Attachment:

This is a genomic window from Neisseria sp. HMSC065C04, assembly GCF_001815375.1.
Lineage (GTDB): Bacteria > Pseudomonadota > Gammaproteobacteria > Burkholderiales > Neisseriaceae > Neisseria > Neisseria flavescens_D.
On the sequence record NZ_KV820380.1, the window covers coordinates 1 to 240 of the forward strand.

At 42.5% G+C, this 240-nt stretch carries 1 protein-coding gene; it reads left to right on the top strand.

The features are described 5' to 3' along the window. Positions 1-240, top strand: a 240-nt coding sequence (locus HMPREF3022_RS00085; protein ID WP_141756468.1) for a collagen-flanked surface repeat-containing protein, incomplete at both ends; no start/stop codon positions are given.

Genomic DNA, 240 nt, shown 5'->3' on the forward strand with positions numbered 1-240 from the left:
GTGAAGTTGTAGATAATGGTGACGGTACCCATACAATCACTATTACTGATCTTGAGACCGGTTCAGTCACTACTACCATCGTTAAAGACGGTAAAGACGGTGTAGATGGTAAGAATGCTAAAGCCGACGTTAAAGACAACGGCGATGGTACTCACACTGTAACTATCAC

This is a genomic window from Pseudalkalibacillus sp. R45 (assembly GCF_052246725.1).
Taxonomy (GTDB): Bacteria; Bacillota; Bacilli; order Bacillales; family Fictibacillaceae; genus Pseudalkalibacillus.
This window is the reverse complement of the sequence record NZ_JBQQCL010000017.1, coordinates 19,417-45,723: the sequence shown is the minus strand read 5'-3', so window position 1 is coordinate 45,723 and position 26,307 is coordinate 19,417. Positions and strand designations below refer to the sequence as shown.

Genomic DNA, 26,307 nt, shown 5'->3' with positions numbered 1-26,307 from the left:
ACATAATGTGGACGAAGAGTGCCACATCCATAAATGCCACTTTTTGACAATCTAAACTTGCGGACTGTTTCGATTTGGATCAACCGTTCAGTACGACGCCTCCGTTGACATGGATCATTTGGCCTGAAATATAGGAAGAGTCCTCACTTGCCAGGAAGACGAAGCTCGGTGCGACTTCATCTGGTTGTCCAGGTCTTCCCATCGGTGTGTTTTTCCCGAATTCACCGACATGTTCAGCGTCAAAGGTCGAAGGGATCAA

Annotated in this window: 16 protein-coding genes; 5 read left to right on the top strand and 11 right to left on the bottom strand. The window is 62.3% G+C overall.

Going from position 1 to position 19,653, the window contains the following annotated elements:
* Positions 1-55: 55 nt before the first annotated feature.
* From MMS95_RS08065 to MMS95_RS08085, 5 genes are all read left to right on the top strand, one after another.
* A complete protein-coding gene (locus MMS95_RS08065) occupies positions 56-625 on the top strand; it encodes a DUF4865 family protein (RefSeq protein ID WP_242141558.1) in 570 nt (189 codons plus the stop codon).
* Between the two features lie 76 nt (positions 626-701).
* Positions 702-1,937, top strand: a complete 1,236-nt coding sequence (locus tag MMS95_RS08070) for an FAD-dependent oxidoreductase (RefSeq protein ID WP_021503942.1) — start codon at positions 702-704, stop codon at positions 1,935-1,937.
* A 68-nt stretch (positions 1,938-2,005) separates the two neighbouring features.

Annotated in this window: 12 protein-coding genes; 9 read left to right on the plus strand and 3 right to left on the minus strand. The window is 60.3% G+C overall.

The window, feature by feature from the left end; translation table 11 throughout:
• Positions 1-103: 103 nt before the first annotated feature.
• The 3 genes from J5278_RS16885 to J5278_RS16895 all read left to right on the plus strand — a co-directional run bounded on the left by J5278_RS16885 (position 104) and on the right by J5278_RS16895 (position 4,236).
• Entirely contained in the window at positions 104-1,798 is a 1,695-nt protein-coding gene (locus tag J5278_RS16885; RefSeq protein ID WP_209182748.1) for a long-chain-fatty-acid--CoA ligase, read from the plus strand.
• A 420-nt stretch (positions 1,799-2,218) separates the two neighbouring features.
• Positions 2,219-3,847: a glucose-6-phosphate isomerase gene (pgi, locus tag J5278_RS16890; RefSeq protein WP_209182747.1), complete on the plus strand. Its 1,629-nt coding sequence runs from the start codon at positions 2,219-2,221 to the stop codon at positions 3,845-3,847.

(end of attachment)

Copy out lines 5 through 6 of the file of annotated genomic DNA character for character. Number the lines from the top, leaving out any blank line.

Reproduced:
The features are described 5' to 3' along the window. Positions 1-240, top strand: a 240-nt coding sequence (locus HMPREF3022_RS00085; protein ID WP_141756468.1) for a collagen-flanked surface repeat-containing protein, incomplete at both ends; no start/stop codon positions are given.

Genomic DNA, 240 nt, shown 5'->3' on the forward strand with positions numbered 1-240 from the left: